A new tank and new handguards on the Honda. Unfortunately I didn't try the bike out *before* the ride. The throttle was sticking and the clutch was releasing way too late for my taste. After some last minute adjustment and lots of sweating trying to get the bike started, we were off! And I mean OFF. The folks I was riding with were both much better riders than I was. They took off and I could only follow their tracks through the desert.
It was a nice day though there was still some water on the tracks from rain the previous day. We started on service roads for the powerlines through the desert, on well packed dirt. I was getting the feel for the way the bike handled with the large tank - it sure was top-heavy! I managed to drop it when I biffed on a huge pile of sand that had been pushed into our path by a road grader. I dumped the bike and couldn't pick it up since it now had a larger gas tank and weighed more. Too heavy! I finally received some help when Tanya came back and finally the two of us got the bike upright. (thank you!) and was off again.
We rode through the mountains each turn bringing a better view in sight. What a perfect day!
We followed a service road for a while and then took some dirt trails through the mountains. I had a little trouble getting up the hills and we lost the route a few times. This bike is hard to turn around! I was getting better at leaning uphill when climbing and leaning back when going downhill. I managed to keep the bike upright.
We stopped at a small bar/cafe in the desert and waited for Dave to catch up with us. He had gone off on the difficult route and was still out there. I bought a soft drink because I was thirsty and hungry. It's a lot of work for me to ride the Honda off-road.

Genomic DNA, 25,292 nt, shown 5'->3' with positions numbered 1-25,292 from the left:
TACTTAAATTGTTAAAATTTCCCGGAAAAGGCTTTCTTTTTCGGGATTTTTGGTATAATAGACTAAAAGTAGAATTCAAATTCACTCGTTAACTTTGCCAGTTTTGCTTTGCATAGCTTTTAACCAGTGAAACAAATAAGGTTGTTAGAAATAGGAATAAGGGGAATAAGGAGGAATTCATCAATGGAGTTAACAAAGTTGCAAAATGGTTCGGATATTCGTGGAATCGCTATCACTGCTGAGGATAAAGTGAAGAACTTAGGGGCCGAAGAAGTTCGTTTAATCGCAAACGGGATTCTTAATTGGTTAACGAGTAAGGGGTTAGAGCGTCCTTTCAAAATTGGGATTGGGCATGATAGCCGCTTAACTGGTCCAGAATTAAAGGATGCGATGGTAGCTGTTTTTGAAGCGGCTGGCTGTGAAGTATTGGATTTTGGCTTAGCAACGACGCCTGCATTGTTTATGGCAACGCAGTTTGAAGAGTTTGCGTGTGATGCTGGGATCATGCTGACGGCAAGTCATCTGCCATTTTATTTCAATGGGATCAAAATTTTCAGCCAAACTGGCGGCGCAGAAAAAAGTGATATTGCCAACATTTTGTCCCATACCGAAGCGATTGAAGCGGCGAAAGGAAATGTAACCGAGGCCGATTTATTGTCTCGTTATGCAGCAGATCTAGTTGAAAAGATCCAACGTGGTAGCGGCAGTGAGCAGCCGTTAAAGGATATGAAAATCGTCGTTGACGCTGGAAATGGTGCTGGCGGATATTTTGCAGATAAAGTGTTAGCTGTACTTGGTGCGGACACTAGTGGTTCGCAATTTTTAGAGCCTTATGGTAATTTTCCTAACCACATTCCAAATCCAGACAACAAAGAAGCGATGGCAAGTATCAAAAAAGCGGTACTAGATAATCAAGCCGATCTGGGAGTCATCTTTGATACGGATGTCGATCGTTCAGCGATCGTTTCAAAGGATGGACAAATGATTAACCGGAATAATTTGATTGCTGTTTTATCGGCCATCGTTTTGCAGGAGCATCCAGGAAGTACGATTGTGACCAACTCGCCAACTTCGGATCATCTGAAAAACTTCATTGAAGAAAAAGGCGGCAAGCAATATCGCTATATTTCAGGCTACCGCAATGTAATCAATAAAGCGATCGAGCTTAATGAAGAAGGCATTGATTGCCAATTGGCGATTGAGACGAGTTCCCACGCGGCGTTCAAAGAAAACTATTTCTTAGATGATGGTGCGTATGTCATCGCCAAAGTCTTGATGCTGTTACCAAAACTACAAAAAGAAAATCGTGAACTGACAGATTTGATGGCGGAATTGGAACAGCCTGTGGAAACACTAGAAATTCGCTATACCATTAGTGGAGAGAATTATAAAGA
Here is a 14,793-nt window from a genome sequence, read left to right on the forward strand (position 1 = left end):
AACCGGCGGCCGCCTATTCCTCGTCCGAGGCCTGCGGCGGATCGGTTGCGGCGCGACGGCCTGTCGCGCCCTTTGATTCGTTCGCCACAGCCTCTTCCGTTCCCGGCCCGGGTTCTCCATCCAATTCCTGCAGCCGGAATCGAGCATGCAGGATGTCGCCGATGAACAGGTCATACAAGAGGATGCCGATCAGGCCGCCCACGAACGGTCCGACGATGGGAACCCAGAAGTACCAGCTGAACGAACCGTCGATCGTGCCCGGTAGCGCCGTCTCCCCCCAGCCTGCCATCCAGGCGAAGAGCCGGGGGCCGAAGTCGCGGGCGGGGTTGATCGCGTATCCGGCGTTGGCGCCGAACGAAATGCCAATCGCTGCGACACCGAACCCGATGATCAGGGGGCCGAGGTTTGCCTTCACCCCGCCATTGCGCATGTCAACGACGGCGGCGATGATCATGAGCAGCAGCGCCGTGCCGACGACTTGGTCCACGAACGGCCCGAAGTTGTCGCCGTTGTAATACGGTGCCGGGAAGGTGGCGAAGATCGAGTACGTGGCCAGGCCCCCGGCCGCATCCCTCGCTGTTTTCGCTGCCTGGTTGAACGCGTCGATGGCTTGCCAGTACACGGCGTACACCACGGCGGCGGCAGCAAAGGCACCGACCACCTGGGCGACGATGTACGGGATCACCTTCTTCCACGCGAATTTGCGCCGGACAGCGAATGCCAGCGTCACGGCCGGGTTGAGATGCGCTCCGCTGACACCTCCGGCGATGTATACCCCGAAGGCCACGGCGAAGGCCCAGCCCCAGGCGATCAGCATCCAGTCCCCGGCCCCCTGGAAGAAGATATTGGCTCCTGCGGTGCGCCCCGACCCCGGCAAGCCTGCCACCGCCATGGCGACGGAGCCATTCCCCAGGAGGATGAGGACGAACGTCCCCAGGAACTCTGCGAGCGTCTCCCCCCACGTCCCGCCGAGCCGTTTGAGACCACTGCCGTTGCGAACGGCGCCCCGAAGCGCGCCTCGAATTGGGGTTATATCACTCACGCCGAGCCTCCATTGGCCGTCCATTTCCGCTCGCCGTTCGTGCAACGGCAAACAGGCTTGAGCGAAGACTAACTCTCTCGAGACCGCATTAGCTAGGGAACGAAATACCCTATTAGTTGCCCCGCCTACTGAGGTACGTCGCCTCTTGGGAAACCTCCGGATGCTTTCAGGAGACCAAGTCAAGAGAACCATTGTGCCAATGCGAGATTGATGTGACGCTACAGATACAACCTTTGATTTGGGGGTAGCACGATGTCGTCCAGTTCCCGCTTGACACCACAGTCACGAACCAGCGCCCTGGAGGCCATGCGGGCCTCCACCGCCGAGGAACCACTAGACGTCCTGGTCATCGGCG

It was a nice day, sunny and warm. I managed to stop and get a few photos. We rode through the hills and along washes. I dropped the bike a few times at low/no speed in the sand. At least now I could pick it up again.
After our stop (and a chance for me to clean muck off my engine) we continued on the tour. Now we travelled along washes. I hate sand. I haven't figured out how to sit back and keep the throttle open when the front tire is going every which way! I nearly crashed several times and did crash twice. At least I could pick the bike up in the sand. But it was frustrating and tiring.
We were getting close to Barstow. I could see it off in the distance. Somehow we had gotten off the route and were now traversing our own lines through the hills. I was not too keen on this. The downhills were steep for me and we were riding over vegetation. This is real off-road riding. Just keep the rubber side down.
After lunch in Barstow, I returned via Route 66. I had ridden my bicycle along this stretch of road and was happy to see it again from the vantage point of a motorcycle. There was very little traffic and I stopped a few times to enjoy the view. It was pretty cold moving along at 55 mph! I was getting a bit chilled - something that doesn't happen when you are riding trails.
Back at the starting point, I had several hours to kill before my ride I talked to Paul and John and learned more about what got other people interested in the sport. It was very cold though, just sitting there after having ridden back on the highway. I was freezing, even with all my gear on. We munched on snacks and waited for the last riders to arrive. They were picking up the ribbons that had been used to mark the course, so they were behind the other riders.